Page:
Passage through the Panama Canal
As an officer aboard the NOAA Ship Okeanos Explorer, my job is rarely dull or uneventful. Whether it’s watching live, high-definition footage from an unexplored area of the sea floor, taking part in the discovery of lifeforms new to science, navigating the ship through beautiful parts of the world, or just watching a sunset from the bow, there’s always something to keep the job fun and exciting.
My name is LTJG Matt O’Leary, and I’m the Navigation Officer aboard the NOAA Ship Okeanos Explorer. My job mainly involves standing bridge watch and ensuring the safe navigation of the ship. One of the most fun parts of being aboard this ship is getting to travel throughout the world. There are certain experiences that all mariners hope to have throughout their career, such as crossing the International Date Line, crossing the equator, or crossing the Arctic Circle. This past week I was lucky enough to have one of those experiences: taking a ship through the Panama Canal.
The Panama Canal is an engineering marvel even today, and is only more amazing when you remember that it was first opened in 1914. The canal itself consists of three sets of locks and a large lake in the middle. The purpose of the locks are to first raise the ship up to the level of the lake – about 85 feet above sea level – and then lower the ship back down to sea level. If you watch the accompanying time-lapse video, you can see the ship going through the first two sets of locks. By the end of the video, the ship has been lifted all the way up to the lake level.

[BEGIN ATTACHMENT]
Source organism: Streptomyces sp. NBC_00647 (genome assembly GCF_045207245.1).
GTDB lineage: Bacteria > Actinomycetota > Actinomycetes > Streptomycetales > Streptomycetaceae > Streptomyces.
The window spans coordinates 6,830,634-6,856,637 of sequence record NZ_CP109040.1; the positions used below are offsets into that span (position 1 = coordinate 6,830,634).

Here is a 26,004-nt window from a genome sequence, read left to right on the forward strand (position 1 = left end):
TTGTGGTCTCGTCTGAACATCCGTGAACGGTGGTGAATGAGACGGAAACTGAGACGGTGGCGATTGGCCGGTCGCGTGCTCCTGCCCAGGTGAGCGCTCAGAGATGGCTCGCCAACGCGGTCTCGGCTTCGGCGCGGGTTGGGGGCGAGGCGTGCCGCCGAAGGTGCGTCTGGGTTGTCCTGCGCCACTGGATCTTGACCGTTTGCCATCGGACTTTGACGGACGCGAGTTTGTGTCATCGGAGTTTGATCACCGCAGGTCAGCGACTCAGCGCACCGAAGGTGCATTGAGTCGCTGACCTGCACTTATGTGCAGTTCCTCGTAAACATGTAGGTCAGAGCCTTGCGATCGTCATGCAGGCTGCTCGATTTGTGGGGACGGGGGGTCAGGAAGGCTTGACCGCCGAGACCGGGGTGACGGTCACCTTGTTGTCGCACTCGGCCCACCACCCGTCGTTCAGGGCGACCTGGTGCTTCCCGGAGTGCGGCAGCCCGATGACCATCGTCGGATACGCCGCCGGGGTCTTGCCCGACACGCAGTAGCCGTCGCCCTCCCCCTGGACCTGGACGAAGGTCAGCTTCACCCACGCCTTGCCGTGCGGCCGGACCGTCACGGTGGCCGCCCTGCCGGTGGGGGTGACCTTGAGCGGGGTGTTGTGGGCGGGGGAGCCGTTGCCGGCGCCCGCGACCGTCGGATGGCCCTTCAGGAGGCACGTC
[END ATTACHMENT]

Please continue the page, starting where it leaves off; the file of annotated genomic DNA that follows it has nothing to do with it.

Every ship that goes through the canal is required to have a Panama Canal Pilot onboard. These pilots are men and women who know the canal better than anyone else – they each take, on average, over 150 ships through the canal per year. Having a pilot onboard helps ensure that the ship makes it through safely.
For our transit, we were lucky enough to have a pilot who allowed my fellow junior officers and me to Conn the ship while we were between locks, even though we were transiting at night. The ship’s Conn is the person who gives helm and engine orders – in other words, he or she gets to decide exactly where the ship goes and how fast it gets there. The pilot kept a close eye on us and constantly offered advice, but he allowed us to give the orders to the helmsmen. This was an experience none of us will ever forget. The canal is lit very well with buoys and range markers (large lights that help show you the proper course to steer), but it still requires a combination of skill and local knowledge to get the ship through safely. The transit took about 10 hours total, but with so much going on the time seemed to fly by.
There are many other exciting places to go and experiences to have, but I am already looking forward to the next time I get to take a ship through the Panama Canal. The canal is one reason why my job as a NOAA Corps Officer will never be boring.
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